Lawmakers hope to extend Medicaid for new moms despite budget cuts

By: - January 30, 2020 8:10 am

These cards were among the 1,751 displayed at the state Capitol Wednesday as an illustration of the Mother’s Day holidays missed by the 250 Georgia mothers who died while pregnant or after giving birth. Jill Nolin/Georgia Recorder

A push to lengthen the amount of time low-income moms can keep their Medicaid coverage after giving birth is quietly chugging along under the Gold Dome even as state lawmakers weigh tough budget cuts.

Advocates are pushing for women to maintain coverage for a year after delivery. Today, they lose access after two months. Some lawmakers favor a compromise that would let women keep their coverage for six months.

“There’s a definite need there,” Rep. Butch Parrish, a Swainsboro Republican who oversees the portion of the state budget that funds health-related services, said Wednesday.

Parrish said there’s an ongoing effort to find the money for the full year, although the funding requests are many and the discretionary dollars increasingly scarce. Parrish was among those honored Wednesday morning at the Healthy Mothers, Healthy Babies Coalition of Georgia’s maternal and infant health policy breakfast.

State estimates for adding 10 months of coverage start at about $17 million, but budget analysts last year put the starting price at about $44 million. Adding a few more months of coverage instead could cut the cost about in half.

“We haven’t met a single legislator on either side of the aisle who is against the idea,” said Elise Blasingame, the coalition’s executive director and whose group is pushing for a full year of post-partum coverage. “They all say the same thing, which is we’re just going to have to figure out where the money’s coming from.”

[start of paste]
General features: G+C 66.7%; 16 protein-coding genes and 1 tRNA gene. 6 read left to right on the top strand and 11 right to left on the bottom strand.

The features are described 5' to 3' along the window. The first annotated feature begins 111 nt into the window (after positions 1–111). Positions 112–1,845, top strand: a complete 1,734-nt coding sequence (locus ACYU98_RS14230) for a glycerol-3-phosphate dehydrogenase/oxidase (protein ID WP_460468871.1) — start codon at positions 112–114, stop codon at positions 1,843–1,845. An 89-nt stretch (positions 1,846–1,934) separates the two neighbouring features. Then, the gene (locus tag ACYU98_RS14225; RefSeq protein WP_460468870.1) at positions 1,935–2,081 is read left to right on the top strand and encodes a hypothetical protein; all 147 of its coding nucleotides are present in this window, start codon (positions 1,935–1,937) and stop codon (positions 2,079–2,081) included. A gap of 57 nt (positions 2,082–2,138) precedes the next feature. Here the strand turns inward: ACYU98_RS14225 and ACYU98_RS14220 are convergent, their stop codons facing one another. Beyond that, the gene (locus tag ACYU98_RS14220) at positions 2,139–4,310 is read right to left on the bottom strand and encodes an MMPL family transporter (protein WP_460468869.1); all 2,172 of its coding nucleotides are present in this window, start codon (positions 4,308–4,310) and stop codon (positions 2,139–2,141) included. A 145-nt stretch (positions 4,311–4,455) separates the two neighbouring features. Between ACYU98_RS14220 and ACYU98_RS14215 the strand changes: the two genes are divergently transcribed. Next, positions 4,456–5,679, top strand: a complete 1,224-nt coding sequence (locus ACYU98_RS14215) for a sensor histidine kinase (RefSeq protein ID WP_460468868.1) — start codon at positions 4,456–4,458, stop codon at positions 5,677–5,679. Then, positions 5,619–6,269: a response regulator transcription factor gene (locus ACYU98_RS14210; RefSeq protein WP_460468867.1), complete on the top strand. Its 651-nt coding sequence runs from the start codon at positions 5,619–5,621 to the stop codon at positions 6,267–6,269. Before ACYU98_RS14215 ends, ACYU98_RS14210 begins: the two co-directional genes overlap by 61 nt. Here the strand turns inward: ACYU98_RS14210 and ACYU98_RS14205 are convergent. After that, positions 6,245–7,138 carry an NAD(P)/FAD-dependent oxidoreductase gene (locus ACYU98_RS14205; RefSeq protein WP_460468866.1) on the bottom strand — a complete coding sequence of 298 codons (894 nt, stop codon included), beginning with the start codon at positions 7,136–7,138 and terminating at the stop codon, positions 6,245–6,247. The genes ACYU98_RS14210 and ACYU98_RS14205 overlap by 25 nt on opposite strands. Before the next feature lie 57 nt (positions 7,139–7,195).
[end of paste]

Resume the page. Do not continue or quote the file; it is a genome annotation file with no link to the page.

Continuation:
Georgia routinely falls toward the bottom on national maternal mortality rankings, with black women at least three times more likely than their white counterparts to die before, during or not long after giving birth. A state review panel concluded that 60% of pregnancy-related deaths in Georgia are preventable.

A legislative study panel reviewed the issue over the break and came back with a list of recommendations topped off with a call to extend Medicaid coverage. The group’s chair, Marietta Republican Sharon Cooper, has said repeatedly that she is pushing to extend coverage, even if it’s just for a few more months.

Leaders in both chambers have said they support the concept. Senate Majority Leader Mike Dugan said Wednesday that he favors the half-year option since many of the post-partum deaths occur in the six months following delivery.

“If they can figure out a way to pay for a year, that would be something to consider,” Dugan said. “But we’ve been looking at the six-month (option) to do the most good for the most people.”

Most of the deaths directly tied to a woman’s pregnancy from 2012-2014 – 57 of them – occurred within the six months after delivery, according to the most recent report from the Georgia Maternal Mortality Review Committee. Another 10 women died between six months and a year after giving birth.

That’s why extending post-partum Medicaid coverage is seen as a key solution for improving an at-risk mother’s chances of survival after giving birth. And proponents say they will continue to press for coverage for the full year following delivery.

“We must absolutely fight for a year of coverage,” state Sen. Nan Orrock, an Atlanta Democrat, said at Wednesday’s maternal and infant health breakfast. “The numbers are embarrassing, and they’re real lives, real families that we’re talking about.”

Georgia Recorder freelance reporter Maggie Lee contributed to this report.

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Jill Nolin
Jill Nolin

Jill Nolin has spent nearly 15 years reporting on state and local government in four states, focusing on policy and political stories and tracking public spending. She has spent the last five years chasing stories in the halls of Georgia’s Gold Dome, earning recognition for her work showing the impact of rising opioid addiction on the state’s rural communities. She is a graduate of Troy University.